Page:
fundraising

Investing in the Internet

There is an interesting pair of articles in Business Week contrasting both the fundraising and organizing styles of Sens. Barack Obama and Hillary Clinton as they duke it out for the Democratic presidential nomination. The two campaigns really provide a marked contrast in terms of how they view the engagement of small donors -- and even non-donors -- on the internet and how that has been reflected in their fundraising numbers.

Fundraising Makes Friends of Us All

The Republican presidential primary of 2000 featured a particularly vicious contest between Sen. John McCain and George W. Bush but when it comes to big money, all is forgiven. President Bush has sent his biggest donors and bundlers McCain's way now that McCain is the presumptive frontrunner for the GOP nomination.

Broken Barometer

Gerard Wright at the Syndey Morning Herald raises an eyebrow at the cost of the American presidential race as the estimated cost continues to rise. Zeroing in on the immediate "campign in trouble" outcry after Hillary Clinton loaned her own campaign money the article examines money as a "barometer" of public support.

After Super Tuesday, the race was on to establish financial dominance:

Fundraised Out

Rep. Chris Murphy (D-CT) wrote earlier this week about the enormous amount of time he, as a legislator, must devote to fundraising for his re-election campaign. Further proof of the dominance raising money has come to assume in the lives of members of Congress comes in the form of Rep. Darlene Hooley's (D-OR) announcement today that she will retire from Congress. She cited the demands of fundraising as part of her reason for stepping down.

Super Spendy Tuesday

It's Super Tuesday! Voters in 24 states head to the polls to pick the Republican and Democratic nominees for President but the don't let all this talk of voting distract from what really matters: how much money are these people raising, anyway?

Put Congress Back to Work

This op-ed by Rep. Chris Murphy (D-CT) on brutal chase for campaign money that eats up his time as a legislator ties together many of the themes his colleagues have touched on about the harm such excessive fundraising causes and makes a strong argument in favor of full public financing of congressional campaigns.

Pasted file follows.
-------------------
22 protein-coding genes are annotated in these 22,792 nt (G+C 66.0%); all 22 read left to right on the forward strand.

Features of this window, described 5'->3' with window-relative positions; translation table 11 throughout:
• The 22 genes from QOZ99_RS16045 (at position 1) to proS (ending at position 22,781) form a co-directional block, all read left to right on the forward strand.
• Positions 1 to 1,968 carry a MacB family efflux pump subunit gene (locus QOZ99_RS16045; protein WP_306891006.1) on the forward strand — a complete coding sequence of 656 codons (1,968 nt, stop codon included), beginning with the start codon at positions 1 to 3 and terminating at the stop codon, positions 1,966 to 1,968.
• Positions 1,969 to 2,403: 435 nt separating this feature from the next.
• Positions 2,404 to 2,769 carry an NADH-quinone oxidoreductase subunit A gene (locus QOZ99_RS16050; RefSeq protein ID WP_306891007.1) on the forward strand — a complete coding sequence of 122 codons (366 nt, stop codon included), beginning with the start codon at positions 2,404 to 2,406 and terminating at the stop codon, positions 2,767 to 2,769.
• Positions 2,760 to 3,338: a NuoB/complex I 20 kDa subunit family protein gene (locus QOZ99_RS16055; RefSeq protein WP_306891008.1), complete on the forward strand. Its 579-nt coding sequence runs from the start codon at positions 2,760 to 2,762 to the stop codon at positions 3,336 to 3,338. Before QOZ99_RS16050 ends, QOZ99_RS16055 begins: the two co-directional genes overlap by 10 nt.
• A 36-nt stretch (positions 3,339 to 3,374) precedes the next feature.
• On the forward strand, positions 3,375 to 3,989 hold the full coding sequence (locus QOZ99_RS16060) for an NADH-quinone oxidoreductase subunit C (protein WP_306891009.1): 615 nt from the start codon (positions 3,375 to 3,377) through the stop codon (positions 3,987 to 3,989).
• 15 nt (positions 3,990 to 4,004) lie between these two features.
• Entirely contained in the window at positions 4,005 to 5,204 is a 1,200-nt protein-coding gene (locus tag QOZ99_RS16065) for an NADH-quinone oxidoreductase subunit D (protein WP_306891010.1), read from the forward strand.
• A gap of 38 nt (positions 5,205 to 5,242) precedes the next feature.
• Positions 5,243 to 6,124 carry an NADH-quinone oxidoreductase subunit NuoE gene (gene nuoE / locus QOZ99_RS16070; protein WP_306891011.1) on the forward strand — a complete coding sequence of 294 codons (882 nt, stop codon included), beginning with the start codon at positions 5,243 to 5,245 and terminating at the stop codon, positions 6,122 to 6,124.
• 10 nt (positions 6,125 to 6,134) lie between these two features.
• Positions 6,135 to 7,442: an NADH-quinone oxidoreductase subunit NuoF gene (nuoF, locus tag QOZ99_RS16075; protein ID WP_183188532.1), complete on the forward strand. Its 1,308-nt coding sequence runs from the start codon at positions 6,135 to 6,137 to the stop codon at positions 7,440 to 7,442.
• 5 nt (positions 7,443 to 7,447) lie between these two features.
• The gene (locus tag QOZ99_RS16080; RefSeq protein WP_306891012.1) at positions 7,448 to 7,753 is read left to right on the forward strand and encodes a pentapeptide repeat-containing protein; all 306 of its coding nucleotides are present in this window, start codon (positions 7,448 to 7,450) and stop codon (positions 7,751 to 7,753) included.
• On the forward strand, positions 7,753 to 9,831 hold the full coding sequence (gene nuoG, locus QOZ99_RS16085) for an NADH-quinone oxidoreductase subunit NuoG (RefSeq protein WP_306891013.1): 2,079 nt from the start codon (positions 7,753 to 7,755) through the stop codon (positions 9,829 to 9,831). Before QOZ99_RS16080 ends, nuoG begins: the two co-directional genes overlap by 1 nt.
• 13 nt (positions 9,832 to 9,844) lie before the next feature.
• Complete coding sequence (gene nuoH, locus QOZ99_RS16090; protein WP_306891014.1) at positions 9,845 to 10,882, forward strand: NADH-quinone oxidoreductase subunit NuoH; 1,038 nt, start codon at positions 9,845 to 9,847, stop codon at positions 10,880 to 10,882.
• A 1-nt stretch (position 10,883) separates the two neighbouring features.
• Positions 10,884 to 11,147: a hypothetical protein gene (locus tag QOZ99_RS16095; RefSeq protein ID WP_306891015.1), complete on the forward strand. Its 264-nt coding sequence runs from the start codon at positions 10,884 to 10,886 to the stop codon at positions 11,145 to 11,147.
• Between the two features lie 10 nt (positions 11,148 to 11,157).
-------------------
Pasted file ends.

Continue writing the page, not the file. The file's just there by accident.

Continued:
House Parties

Into every law a little loophole must fall but in the case of the most recent set of laws limiting lobbyist/lawmaker contact the loophole is a three-storied, red-bricked, bay-windowed monster of a problem with a dollar sign stamped on top. This USA Today article shows why business will go on as usual so long as lobbyists can raise money for lawmakers and pay handsomely for that special access to Congress.

The Season and the Reason

Go read this article and tell me there's a not a relationship between lobbyists donating to members of Congress and getting special access to that Member to talk about whatever policy they're pushing. It's fundraising season and K Street denizens are dusting off their pet projects, opening their wallets, and preparing to digest a lot of rubber chicken.


The Politico
lays the scene:

McConnell Speculation

Kentucky's Courier-Journal and the AP have picked up on our analysis of Sen.

Number Narratives

The big campaign money story to come out of tonight's Iowa caucuses may be the contest between Republicans Mitt Romney and Mike Huckabee. Romney has vastly out-raised and out-spent Huckabee, but polls give Huckabee the edge on public support in Iowa. What are the implications of a contest between these two kinds of candidates for a larger debate on the wealth primary?

Susan Milligan at the Boston Globe lays out the money dynamic at this stage: